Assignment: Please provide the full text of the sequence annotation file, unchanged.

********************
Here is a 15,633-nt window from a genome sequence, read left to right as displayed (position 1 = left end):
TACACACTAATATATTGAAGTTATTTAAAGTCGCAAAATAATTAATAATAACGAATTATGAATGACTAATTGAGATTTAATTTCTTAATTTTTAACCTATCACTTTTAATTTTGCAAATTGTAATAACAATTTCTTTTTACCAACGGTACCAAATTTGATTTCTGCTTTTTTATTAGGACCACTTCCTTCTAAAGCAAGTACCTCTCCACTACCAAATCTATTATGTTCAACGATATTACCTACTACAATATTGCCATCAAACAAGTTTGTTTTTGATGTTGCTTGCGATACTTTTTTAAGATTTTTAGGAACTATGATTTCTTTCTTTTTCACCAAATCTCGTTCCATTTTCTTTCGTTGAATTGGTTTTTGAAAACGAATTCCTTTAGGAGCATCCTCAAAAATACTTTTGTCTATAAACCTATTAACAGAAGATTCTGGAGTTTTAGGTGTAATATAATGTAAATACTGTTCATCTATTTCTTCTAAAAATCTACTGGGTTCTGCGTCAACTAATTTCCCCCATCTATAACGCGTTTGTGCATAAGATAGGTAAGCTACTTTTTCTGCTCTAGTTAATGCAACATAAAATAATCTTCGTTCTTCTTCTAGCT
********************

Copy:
Here is a 15,633-nt window from a genome sequence, read left to right as displayed (position 1 = left end):
TACACACTAATATATTGAAGTTATTTAAAGTCGCAAAATAATTAATAATAACGAATTATGAATGACTAATTGAGATTTAATTTCTTAATTTTTAACCTATCACTTTTAATTTTGCAAATTGTAATAACAATTTCTTTTTACCAACGGTACCAAATTTGATTTCTGCTTTTTTATTAGGACCACTTCCTTCTAAAGCAAGTACCTCTCCACTACCAAATCTATTATGTTCAACGATATTACCTACTACAATATTGCCATCAAACAAGTTTGTTTTTGATGTTGCTTGCGATACTTTTTTAAGATTTTTAGGAACTATGATTTCTTTCTTTTTCACCAAATCTCGTTCCATTTTCTTTCGTTGAATTGGTTTTTGAAAACGAATTCCTTTAGGAGCATCCTCAAAAATACTTTTGTCTATAAACCTATTAACAGAAGATTCTGGAGTTTTAGGTGTAATATAATGTAAATACTGTTCATCTATTTCTTCTAAAAATCTACTGGGTTCTGCGTCAACTAATTTCCCCCATCTATAACGCGTTTGTGCATAAGATAGGTAAGCTACTTTTTCTGCTCTAGTTAATGCAACATAAAATAATCTTCGTTCTTCTTCTAGCT